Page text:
Gunybi Ganambarr ✿ Creative industrial


17 October 2019

Aluminium mining has been seen as a threat to Yolŋu culture. In collaboration with Stephen Anthony, Gunybi Ganambarr uses this metal to express core values of his culture.

Yolŋu (Yolngu) artist Gunybi Ganambarr – the 2018 Telstra National Aboriginal and Torres Strait Islander Art Awards winner – has worked collaboratively with Stephen Anthony from JamFactory’s Furniture Studio, to create a new work. This work brings together opposing materials, steel and timber, to reflect the meeting of cultures as well as the binary and supporting interrelated nature of the moieties within Yolŋu culture. Ganambarr has also explored new industrial processes with JamFactory’s Metal Studio to produce his beautiful engraved metal works in serial form in an exhibition as part of Tarnanthi, the Art Gallery of South Australia’s Festival of Contemporary Aboriginal and Torres Strait Islander Art

Gunybi Ganambarr is of the Dhuwa moiety and the Ngaymil clan of North East Arnhem Land. Mentored by many of the master artists of the region Ganambarr began his artistic career in painting on bark and the Larrakitj. As a maverick and innovator, he has not been constrained by these traditional forms, rather he translates his sacred designs on an array of material including aluminium, steel and conveyor belts, often the detritus of the mining industry that scars his homeland.

The meticulous designs carved into the remnants embody the master hand of his Yolŋu aesthetic and represent systems of knowledge and art traditions that have been present for many thousands of years. The use of found media is an influence from the decade or more that Gunybi spent building houses in his homelands, applying the craftsmanship of building and use of new materials to his art practice through innovative repurposing.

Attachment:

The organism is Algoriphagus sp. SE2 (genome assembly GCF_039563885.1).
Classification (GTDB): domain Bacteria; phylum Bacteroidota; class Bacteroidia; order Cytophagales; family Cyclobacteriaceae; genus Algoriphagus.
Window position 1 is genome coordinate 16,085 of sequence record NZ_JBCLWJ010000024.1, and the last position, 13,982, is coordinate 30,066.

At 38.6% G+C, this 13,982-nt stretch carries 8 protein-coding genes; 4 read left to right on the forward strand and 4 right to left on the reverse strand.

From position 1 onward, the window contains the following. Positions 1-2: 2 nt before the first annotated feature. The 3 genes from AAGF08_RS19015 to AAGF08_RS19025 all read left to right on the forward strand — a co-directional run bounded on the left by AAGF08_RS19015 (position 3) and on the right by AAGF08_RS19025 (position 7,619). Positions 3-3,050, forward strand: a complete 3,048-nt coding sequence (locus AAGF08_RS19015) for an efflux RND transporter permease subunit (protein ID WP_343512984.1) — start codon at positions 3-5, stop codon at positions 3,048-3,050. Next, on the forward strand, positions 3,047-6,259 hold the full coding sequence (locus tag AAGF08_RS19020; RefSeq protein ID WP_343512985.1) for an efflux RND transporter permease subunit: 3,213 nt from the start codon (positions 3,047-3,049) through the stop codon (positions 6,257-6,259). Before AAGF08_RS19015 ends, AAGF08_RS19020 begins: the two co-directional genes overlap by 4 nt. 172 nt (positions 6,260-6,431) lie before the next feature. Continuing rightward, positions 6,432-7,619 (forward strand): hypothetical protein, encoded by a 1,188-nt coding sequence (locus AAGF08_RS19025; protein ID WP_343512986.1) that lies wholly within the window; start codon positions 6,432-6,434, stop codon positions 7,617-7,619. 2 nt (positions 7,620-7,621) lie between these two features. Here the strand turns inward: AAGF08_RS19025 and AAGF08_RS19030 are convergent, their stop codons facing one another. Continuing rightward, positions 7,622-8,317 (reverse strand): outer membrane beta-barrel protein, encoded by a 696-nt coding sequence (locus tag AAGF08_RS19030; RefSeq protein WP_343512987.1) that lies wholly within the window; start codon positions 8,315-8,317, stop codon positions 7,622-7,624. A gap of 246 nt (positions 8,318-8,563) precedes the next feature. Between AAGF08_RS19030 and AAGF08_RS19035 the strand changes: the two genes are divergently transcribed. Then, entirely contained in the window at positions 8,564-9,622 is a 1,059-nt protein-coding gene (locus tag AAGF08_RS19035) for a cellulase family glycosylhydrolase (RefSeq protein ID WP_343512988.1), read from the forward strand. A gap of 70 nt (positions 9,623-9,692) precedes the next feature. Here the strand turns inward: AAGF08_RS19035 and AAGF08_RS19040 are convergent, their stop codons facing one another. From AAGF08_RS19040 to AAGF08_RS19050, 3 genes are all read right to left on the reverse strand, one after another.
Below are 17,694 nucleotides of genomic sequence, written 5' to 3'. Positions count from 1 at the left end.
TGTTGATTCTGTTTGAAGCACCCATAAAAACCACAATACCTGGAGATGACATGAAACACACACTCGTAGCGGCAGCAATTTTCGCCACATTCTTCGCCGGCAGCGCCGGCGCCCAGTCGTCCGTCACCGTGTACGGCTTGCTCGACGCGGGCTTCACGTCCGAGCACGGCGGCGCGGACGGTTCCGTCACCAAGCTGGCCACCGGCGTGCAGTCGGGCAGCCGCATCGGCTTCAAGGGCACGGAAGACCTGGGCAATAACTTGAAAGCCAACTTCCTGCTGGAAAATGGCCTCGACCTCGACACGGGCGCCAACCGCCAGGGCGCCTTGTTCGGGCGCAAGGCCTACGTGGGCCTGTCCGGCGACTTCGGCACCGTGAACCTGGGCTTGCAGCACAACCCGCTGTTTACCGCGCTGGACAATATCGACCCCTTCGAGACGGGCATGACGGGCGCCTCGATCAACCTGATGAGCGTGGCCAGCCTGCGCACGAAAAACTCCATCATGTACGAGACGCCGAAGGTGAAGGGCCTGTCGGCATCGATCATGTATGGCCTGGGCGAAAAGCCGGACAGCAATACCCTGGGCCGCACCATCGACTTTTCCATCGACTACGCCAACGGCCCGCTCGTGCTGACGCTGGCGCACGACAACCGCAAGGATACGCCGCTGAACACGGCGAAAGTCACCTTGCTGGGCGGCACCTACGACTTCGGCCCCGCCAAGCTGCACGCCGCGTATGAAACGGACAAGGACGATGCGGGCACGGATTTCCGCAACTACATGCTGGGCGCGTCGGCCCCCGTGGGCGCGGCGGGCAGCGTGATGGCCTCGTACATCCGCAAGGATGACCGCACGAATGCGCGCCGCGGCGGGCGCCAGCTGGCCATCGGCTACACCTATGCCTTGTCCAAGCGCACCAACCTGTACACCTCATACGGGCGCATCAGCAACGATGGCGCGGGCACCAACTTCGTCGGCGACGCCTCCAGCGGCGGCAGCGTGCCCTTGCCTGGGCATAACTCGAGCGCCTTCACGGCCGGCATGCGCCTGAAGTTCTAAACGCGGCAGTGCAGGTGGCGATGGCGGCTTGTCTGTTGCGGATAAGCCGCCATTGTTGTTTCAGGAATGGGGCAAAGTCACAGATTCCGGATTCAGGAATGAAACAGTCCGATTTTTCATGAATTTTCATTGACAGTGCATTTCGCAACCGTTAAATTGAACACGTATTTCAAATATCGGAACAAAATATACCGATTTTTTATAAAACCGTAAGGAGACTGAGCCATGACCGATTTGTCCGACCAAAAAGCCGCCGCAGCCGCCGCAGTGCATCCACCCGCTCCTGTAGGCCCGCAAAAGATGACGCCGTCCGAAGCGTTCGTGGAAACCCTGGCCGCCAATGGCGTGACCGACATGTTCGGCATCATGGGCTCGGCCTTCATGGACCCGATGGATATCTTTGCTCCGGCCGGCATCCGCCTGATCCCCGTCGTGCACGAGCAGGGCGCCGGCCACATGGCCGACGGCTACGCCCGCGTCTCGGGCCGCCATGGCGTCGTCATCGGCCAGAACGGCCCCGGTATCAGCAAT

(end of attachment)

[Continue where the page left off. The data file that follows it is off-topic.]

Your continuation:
“My thought is different from what they were thinking when the old people were painting. I try and bring the Yolŋu law (madayin) into reality. That is what is in my mind. To show what is already there.”

For the Tarnanthi festival, Ganambarr has undertaken a series of residencies at JamFactory to realise new artworks that will be presented alongside works produced on Country. During his residency, Ganambarr worked closely with Stephen Anthony in JamFactory’s Furniture Studio, introducing new timbers such as River Red Gum for carving as well as sandblasting techniques on metal into Gunybi’s mark-making repertoire. Ganambarr is also working with JamFactory’s Metal Studio to introduce more industrialised processes in the production of his artwork. The introduction of laser and acid etching provides the opportunity for Ganambarr to mix line quality, use varying types of metal, and produce work in serial. To begin the process, Ganambarr drew a “cartoon” of a design that has been scanned to create files for laser and chemical etching.

Stephen Anthony has gained a lot of insight about his own practice whilst working with Ganambarr. “To watch Gunybi walk through the timberyard and see pieces of timber – you can see he is plotting out what it could be, without having to drastically change its form. His approach is so sympathetic to the material, a reminder that less is more.”

Mother and Child is showing at JamFactory, Adelaide in Gallery One from 12 October – 1 December 2019.

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